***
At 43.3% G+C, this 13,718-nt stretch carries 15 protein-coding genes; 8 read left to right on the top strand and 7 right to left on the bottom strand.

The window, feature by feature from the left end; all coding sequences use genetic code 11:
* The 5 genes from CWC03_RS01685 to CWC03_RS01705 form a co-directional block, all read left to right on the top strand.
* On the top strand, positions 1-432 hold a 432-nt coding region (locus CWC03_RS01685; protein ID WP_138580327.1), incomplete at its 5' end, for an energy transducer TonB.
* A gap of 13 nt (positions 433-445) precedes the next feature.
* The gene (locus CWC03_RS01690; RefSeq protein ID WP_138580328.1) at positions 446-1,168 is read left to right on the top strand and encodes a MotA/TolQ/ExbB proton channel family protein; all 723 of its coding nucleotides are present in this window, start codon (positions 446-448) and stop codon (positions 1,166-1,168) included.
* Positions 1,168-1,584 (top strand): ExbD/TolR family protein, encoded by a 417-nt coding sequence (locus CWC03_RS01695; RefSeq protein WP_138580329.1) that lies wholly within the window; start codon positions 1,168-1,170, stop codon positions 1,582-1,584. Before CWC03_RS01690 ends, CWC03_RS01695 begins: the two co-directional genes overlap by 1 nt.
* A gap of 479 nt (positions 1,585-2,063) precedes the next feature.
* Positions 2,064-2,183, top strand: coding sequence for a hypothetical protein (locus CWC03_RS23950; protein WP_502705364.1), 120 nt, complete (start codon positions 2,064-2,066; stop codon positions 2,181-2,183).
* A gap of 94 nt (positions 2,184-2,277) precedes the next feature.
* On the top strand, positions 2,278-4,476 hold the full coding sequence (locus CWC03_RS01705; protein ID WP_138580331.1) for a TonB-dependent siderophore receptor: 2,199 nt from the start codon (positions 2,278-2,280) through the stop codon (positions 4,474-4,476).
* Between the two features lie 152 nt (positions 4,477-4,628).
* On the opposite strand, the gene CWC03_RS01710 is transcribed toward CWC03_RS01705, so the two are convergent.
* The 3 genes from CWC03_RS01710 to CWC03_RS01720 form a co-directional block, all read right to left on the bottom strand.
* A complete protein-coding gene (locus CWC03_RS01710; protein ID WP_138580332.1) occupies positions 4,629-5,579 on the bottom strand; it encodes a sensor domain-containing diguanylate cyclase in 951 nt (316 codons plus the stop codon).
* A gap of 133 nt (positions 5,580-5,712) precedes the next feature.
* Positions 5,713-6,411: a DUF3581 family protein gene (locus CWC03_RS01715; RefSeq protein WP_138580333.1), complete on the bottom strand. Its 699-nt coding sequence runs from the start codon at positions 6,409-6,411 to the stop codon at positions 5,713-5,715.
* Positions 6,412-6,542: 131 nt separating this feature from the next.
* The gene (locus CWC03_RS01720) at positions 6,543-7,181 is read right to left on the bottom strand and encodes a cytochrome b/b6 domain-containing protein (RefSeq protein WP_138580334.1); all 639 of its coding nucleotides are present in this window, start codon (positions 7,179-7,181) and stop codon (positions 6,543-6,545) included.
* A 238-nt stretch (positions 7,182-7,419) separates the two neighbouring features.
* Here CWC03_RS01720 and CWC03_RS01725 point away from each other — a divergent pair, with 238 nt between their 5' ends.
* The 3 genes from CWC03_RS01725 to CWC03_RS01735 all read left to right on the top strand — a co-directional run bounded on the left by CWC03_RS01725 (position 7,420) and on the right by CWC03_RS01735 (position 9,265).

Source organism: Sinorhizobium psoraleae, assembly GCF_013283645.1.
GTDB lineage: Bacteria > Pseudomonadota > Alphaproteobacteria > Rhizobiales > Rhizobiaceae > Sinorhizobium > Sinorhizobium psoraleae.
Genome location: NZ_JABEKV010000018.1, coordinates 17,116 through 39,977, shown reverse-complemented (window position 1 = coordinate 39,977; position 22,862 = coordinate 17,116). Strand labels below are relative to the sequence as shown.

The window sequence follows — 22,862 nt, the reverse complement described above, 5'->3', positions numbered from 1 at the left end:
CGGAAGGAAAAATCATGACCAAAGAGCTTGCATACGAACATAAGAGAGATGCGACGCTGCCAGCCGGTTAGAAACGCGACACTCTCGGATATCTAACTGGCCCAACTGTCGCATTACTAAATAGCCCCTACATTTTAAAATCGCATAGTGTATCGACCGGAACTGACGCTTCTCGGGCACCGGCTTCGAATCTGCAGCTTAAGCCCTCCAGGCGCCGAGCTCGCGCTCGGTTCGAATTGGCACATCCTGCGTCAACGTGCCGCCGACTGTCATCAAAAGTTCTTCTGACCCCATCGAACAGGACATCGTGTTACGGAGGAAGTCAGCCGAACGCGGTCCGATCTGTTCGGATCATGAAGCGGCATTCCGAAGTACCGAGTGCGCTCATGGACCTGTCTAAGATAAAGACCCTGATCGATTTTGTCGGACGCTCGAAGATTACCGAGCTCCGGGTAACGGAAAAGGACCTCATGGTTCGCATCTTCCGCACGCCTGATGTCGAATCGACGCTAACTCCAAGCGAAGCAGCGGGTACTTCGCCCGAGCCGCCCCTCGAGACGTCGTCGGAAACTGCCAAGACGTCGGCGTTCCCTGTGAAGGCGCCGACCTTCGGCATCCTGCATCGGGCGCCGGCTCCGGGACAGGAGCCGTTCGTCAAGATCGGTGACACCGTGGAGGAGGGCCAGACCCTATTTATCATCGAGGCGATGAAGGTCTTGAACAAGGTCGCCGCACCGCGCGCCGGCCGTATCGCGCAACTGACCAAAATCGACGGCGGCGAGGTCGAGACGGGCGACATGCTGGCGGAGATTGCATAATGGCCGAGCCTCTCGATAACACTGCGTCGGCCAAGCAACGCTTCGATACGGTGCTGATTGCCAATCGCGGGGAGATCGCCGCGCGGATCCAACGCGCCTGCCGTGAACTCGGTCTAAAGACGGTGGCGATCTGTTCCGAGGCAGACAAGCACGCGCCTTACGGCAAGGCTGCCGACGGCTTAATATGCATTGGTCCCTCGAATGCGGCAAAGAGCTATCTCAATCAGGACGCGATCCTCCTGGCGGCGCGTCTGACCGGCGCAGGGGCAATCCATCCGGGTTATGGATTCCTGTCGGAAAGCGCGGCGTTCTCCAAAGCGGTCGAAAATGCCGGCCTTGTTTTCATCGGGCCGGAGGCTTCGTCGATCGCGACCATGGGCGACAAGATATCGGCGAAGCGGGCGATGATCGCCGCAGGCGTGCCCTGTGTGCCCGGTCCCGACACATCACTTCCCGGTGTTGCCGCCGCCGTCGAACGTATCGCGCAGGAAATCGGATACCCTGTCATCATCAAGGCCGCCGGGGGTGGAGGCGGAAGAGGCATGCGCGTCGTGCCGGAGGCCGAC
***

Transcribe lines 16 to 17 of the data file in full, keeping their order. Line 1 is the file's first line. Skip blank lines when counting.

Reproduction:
* A gap of 133 nt (positions 5,580-5,712) precedes the next feature.
* Positions 5,713-6,411: a DUF3581 family protein gene (locus CWC03_RS01715; RefSeq protein WP_138580333.1), complete on the bottom strand. Its 699-nt coding sequence runs from the start codon at positions 6,409-6,411 to the stop codon at positions 5,713-5,715.